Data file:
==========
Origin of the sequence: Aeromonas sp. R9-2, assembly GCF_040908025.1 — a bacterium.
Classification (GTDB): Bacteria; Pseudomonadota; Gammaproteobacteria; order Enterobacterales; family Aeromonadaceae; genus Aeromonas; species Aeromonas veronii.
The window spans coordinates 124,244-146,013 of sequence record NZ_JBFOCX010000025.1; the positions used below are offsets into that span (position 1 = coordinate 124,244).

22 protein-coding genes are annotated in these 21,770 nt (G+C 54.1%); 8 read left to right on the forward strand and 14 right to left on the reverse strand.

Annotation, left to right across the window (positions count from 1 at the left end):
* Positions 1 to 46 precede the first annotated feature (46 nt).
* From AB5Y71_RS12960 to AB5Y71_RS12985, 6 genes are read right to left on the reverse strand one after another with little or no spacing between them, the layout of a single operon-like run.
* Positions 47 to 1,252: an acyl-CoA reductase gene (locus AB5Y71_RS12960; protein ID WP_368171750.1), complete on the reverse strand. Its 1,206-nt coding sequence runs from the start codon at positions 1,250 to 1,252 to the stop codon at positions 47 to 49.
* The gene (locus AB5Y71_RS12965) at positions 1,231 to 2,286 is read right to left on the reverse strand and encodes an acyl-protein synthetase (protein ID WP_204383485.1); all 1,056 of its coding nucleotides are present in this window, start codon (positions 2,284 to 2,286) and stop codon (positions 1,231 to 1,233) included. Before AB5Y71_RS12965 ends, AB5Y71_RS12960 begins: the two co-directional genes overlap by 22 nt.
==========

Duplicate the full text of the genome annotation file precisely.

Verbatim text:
Origin of the sequence: Aeromonas sp. R9-2, assembly GCF_040908025.1 — a bacterium.
Classification (GTDB): Bacteria; Pseudomonadota; Gammaproteobacteria; order Enterobacterales; family Aeromonadaceae; genus Aeromonas; species Aeromonas veronii.
The window spans coordinates 124,244-146,013 of sequence record NZ_JBFOCX010000025.1; the positions used below are offsets into that span (position 1 = coordinate 124,244).

22 protein-coding genes are annotated in these 21,770 nt (G+C 54.1%); 8 read left to right on the forward strand and 14 right to left on the reverse strand.

Annotation, left to right across the window (positions count from 1 at the left end):
* Positions 1 to 46 precede the first annotated feature (46 nt).
* From AB5Y71_RS12960 to AB5Y71_RS12985, 6 genes are read right to left on the reverse strand one after another with little or no spacing between them, the layout of a single operon-like run.
* Positions 47 to 1,252: an acyl-CoA reductase gene (locus AB5Y71_RS12960; protein ID WP_368171750.1), complete on the reverse strand. Its 1,206-nt coding sequence runs from the start codon at positions 1,250 to 1,252 to the stop codon at positions 47 to 49.
* The gene (locus AB5Y71_RS12965) at positions 1,231 to 2,286 is read right to left on the reverse strand and encodes an acyl-protein synthetase (protein ID WP_204383485.1); all 1,056 of its coding nucleotides are present in this window, start codon (positions 2,284 to 2,286) and stop codon (positions 1,231 to 1,233) included. Before AB5Y71_RS12965 ends, AB5Y71_RS12960 begins: the two co-directional genes overlap by 22 nt.